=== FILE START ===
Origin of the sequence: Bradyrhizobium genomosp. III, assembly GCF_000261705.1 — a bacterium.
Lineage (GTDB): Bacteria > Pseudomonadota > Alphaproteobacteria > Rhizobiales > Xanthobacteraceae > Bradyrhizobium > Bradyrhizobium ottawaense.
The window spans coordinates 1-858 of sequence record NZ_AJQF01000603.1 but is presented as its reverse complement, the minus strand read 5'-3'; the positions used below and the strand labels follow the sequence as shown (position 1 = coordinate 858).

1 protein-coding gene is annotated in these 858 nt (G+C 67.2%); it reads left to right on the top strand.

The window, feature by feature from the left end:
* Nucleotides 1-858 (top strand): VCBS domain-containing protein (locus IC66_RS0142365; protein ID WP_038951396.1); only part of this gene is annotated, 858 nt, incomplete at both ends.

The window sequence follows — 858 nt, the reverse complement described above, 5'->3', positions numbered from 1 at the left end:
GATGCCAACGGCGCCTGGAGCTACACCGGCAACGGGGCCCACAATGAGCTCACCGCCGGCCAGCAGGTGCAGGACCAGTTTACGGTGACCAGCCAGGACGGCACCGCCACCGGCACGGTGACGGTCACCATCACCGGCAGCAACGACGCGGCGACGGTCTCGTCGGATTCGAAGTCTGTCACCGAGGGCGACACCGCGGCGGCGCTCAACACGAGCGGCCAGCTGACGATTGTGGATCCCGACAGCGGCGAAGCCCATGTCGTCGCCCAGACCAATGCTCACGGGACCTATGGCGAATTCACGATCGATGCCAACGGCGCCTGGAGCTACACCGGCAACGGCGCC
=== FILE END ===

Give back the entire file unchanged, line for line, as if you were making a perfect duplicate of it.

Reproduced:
Origin of the sequence: Bradyrhizobium genomosp. III, assembly GCF_000261705.1 — a bacterium.
Lineage (GTDB): Bacteria > Pseudomonadota > Alphaproteobacteria > Rhizobiales > Xanthobacteraceae > Bradyrhizobium > Bradyrhizobium ottawaense.
The window spans coordinates 1-858 of sequence record NZ_AJQF01000603.1 but is presented as its reverse complement, the minus strand read 5'-3'; the positions used below and the strand labels follow the sequence as shown (position 1 = coordinate 858).

1 protein-coding gene is annotated in these 858 nt (G+C 67.2%); it reads left to right on the top strand.

The window, feature by feature from the left end:
* Nucleotides 1-858 (top strand): VCBS domain-containing protein (locus IC66_RS0142365; protein ID WP_038951396.1); only part of this gene is annotated, 858 nt, incomplete at both ends.

The window sequence follows — 858 nt, the reverse complement described above, 5'->3', positions numbered from 1 at the left end:
GATGCCAACGGCGCCTGGAGCTACACCGGCAACGGGGCCCACAATGAGCTCACCGCCGGCCAGCAGGTGCAGGACCAGTTTACGGTGACCAGCCAGGACGGCACCGCCACCGGCACGGTGACGGTCACCATCACCGGCAGCAACGACGCGGCGACGGTCTCGTCGGATTCGAAGTCTGTCACCGAGGGCGACACCGCGGCGGCGCTCAACACGAGCGGCCAGCTGACGATTGTGGATCCCGACAGCGGCGAAGCCCATGTCGTCGCCCAGACCAATGCTCACGGGACCTATGGCGAATTCACGATCGATGCCAACGGCGCCTGGAGCTACACCGGCAACGGCGCC